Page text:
Alyssa Ingle

Chief Executive Officer at Perimeter Behavioral Hospital of Springfield

Alyssa Ingle
Photo by Katy St. ClairAlyssa Ingle is Chief Executive Officer at Perimeter Behavioral Hospital of Springfield. Purchase Photo

A mental health crisis can happen to anyone, but for children, the experience can have dire results, says Alyssa Ingle.

Supporting the mental health of children helps to establish and ensure their future as healthly adults in our community. “As a culture, we’ve lost a sense of self-efficacy for our children, so it’s important for mental health resources for our kids to help them get back to baseline and build resilience,” Ingle says.

Ingle is Chief Executive Officer at Perimeter Behavioral Hospital of Springfield, a 24/7 acute behavioral facility for children ages six to 17. Nearly 100 staff members ensure the safety of 32 children on a weekly basis, providing resources for children to help stabilize their mood and equip them with resources for a safe transition back home.

“Before a child leaves us, we have therapy set up in the community within seven days,” Ingle says. “I advocate for those resources and then work to ensure that they’re going to be provided.”

Ingle began her career at Perimeter as a therapist on the floor, but she knew she wanted to help build solutions in addition to providing services. After serving as director of business development, she took on the CEO role with a mission: to equip Perimeter staff with better training to respond to trauma more effectively, while advocating for more mental health resources for children in her community.

“Acute crisis stabilization services are an imperative piece of the continuum of care for those struggling with their mental health,” says Delaney Yocom, who submitted the nomination for Ingle. “The team at Perimeter creates opportunities for connection to tools that can guide their patients toward hope.”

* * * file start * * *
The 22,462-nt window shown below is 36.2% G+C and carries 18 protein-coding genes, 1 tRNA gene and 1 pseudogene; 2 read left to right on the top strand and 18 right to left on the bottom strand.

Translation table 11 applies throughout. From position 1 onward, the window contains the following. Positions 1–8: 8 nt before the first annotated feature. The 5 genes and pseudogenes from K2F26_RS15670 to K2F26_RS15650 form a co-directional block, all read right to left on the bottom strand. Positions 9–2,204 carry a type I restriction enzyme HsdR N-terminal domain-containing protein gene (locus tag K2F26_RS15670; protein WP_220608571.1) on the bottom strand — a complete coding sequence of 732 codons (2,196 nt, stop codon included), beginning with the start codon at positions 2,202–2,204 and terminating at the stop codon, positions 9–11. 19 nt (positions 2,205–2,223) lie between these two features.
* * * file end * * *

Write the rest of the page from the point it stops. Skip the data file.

As a leader, Ingle encourages her team to develop innovative programming that helps children have the time, space and support to recover from mental illness. From music therapy to holistic treatments, Ingle works alongside local health care providers to ensure children heal.

“When I do my job well, children receive the treatment to become successful leaders themselves,” she says. “When you see a child who was in our facility out working or they’re enrolled in college, even if they’re just still breathing, it keeps me going and doing this hard work.”

Nailed It, Failed It with Alyssa Ingle

“When I became interim CEO, I was so excited, but I was just going to try it out. I bought wallpaper for my office, and if I made it a year, I was going to put the wallpaper up. Two years later, our facility is thriving, and the wallpaper is up in my office. I couldn’t believe that I would be able to thrive in this position. It wasn’t my trajectory to do this job; I just wanted to be a therapist. But I love working with others to solve big problems and find solutions together.” #NailedIt

“I had two jobs in college, and I got a job at Del Rio, which was my favorite Mexican restaurant in Joplin. I couldn’t remember people’s orders and would always leave margaritas at the bar, and I had to let myself go from that job. I didn’t get fired, but I figured I failed at that job. Knowing my weaknesses is just as important as knowing my strengths, and you keep going and failing forward until you thrive.” #FailedIt

For the Record

Book recommendation
Maybe You Should Talk to Someone by Lori Gottlieb.

As a kid, what did you want to be when you grew up?
Fashion designer.

Your hometown

Your coffee order
Sugar-free vanilla latte with almond milk at Echelon Coffee.

Favorite way to unwind in the Ozarks?
Any activity with her daughter, family and friends.

Meaningful mentor
Doneen Kaunley, her mother.

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